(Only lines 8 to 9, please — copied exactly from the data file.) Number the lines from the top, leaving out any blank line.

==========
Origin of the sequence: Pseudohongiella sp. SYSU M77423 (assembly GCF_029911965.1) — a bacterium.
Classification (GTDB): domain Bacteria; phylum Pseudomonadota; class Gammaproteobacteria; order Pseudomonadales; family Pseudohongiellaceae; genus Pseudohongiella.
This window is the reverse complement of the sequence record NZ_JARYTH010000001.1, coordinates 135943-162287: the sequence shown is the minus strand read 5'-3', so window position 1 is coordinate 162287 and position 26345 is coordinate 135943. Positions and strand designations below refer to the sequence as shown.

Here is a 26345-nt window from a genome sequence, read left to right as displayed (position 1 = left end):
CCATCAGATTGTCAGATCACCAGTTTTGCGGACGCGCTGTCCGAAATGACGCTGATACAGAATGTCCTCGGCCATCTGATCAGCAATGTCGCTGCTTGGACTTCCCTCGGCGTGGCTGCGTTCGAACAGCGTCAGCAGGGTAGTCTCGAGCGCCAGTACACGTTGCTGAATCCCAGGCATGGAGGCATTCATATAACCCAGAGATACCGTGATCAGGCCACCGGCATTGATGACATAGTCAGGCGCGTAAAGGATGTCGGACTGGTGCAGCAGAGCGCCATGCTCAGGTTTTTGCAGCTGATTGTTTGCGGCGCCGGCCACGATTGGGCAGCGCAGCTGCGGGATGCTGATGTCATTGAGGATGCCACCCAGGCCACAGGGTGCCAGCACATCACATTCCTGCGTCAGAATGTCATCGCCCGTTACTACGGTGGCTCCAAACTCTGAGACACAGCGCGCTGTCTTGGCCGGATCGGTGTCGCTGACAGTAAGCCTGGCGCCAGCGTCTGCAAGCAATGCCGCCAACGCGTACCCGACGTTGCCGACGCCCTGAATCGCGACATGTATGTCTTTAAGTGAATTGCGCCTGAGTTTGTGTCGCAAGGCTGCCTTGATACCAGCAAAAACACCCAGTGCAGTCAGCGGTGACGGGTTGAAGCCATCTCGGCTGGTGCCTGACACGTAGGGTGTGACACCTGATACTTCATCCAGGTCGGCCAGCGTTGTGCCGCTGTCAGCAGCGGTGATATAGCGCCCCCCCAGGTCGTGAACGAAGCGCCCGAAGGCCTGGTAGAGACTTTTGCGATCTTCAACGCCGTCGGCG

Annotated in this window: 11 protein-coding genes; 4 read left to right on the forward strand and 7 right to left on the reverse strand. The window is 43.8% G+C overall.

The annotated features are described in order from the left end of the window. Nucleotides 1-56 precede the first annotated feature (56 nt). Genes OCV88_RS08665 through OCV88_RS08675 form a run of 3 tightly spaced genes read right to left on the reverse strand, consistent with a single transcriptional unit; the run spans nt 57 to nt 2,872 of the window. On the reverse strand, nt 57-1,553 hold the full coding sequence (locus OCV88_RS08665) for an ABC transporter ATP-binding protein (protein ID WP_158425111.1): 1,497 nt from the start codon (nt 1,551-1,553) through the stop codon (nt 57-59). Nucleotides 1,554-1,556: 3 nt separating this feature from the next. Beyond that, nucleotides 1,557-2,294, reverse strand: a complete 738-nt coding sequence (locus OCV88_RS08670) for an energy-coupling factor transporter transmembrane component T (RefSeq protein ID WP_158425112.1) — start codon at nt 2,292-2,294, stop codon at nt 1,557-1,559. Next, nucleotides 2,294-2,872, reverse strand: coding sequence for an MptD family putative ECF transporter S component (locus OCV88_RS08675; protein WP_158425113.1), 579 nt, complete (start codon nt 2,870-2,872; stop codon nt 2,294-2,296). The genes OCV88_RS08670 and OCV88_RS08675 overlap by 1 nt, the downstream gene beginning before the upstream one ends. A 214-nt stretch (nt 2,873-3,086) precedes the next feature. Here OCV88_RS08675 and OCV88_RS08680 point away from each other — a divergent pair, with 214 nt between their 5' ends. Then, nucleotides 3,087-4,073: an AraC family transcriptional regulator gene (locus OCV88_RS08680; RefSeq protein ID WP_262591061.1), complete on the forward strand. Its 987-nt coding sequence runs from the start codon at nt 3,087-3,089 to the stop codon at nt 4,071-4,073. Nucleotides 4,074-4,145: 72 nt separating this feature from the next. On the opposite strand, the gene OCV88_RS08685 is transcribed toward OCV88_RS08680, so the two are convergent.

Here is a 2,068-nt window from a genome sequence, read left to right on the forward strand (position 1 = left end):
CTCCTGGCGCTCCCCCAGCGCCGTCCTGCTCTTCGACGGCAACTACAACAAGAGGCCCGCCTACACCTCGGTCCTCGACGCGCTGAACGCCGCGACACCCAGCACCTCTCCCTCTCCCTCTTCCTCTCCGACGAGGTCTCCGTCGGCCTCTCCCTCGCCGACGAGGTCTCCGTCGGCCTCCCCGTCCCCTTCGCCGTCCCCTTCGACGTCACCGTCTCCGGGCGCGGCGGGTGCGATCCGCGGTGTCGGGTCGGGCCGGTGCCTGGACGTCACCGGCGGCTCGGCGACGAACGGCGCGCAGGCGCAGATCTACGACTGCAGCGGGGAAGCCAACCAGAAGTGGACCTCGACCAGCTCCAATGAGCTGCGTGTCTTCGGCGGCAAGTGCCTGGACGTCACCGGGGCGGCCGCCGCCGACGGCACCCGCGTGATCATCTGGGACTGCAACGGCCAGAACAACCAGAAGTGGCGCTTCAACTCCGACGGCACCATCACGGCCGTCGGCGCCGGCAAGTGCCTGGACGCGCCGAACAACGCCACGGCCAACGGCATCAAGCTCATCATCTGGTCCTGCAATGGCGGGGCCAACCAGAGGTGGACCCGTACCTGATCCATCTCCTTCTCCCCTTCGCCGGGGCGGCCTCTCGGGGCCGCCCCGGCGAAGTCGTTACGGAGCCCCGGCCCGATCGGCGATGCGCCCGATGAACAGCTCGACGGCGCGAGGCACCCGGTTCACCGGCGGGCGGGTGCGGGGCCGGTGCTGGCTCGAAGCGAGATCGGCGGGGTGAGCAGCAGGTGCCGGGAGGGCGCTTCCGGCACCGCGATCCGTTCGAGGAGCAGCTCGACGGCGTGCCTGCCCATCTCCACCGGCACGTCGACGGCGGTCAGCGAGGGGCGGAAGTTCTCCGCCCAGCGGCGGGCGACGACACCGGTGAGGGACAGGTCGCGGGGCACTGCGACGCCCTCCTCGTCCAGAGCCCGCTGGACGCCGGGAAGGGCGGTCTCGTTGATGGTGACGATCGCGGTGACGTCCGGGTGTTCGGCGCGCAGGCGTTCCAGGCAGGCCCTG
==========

Here is a 2,068-nt window from a genome sequence, read left to right on the forward strand (position 1 = left end):
CTCCTGGCGCTCCCCCAGCGCCGTCCTGCTCTTCGACGGCAACTACAACAAGAGGCCCGCCTACACCTCGGTCCTCGACGCGCTGAACGCCGCGACACCCAGCACCTCTCCCTCTCCCTCTTCCTCTCCGACGAGGTCTCCGTCGGCCTCTCCCTCGCCGACGAGGTCTCCGTCGGCCTCCCCGTCCCCTTCGCCGTCCCCTTCGACGTCACCGTCTCCGGGCGCGGCGGGTGCGATCCGCGGTGTCGGGTCGGGCCGGTGCCTGGACGTCACCGGCGGCTCGGCGACGAACGGCGCGCAGGCGCAGATCTACGACTGCAGCGGGGAAGCCAACCAGAAGTGGACCTCGACCAGCTCCAATGAGCTGCGTGTCTTCGGCGGCAAGTGCCTGGACGTCACCGGGGCGGCCGCCGCCGACGGCACCCGCGTGATCATCTGGGACTGCAACGGCCAGAACAACCAGAAGTGGCGCTTCAACTCCGACGGCACCATCACGGCCGTCGGCGCCGGCAAGTGCCTGGACGCGCCGAACAACGCCACGGCCAACGGCATCAAGCTCATCATCTGGTCCTGCAATGGCGGGGCCAACCAGAGGTGGACCCGTACCTGATCCATCTCCTTCTCCCCTTCGCCGGGGCGGCCTCTCGGGGCCGCCCCGGCGAAGTCGTTACGGAGCCCCGGCCCGATCGGCGATGCGCCCGATGAACAGCTCGACGGCGCGAGGCACCCGGTTCACCGGCGGGCGGGTGCGGGGCCGGTGCTGGCTCGAAGCGAGATCGGCGGGGTGAGCAGCAGGTGCCGGGAGGGCGCTTCCGGCACCGCGATCCGTTCGAGGAGCAGCTCGACGGCGTGCCTGCCCATCTCCACCGGCACGTCGACGGCGGTCAGCGAGGGGCGGAAGTTCTCCGCCCAGCGGCGGGCGACGACACCGGTGAGGGACAGGTCGCGGGGCACTGCGACGCCCTCCTCGTCCAGAGCCCGCTGGACGCCGGGAAGGGCGGTCTCGTTGATGGTGACGATCGCGGTGACGTCCGGGTGTTCGGCGCGCAGGCGTTCCAGGCAGGCCCTG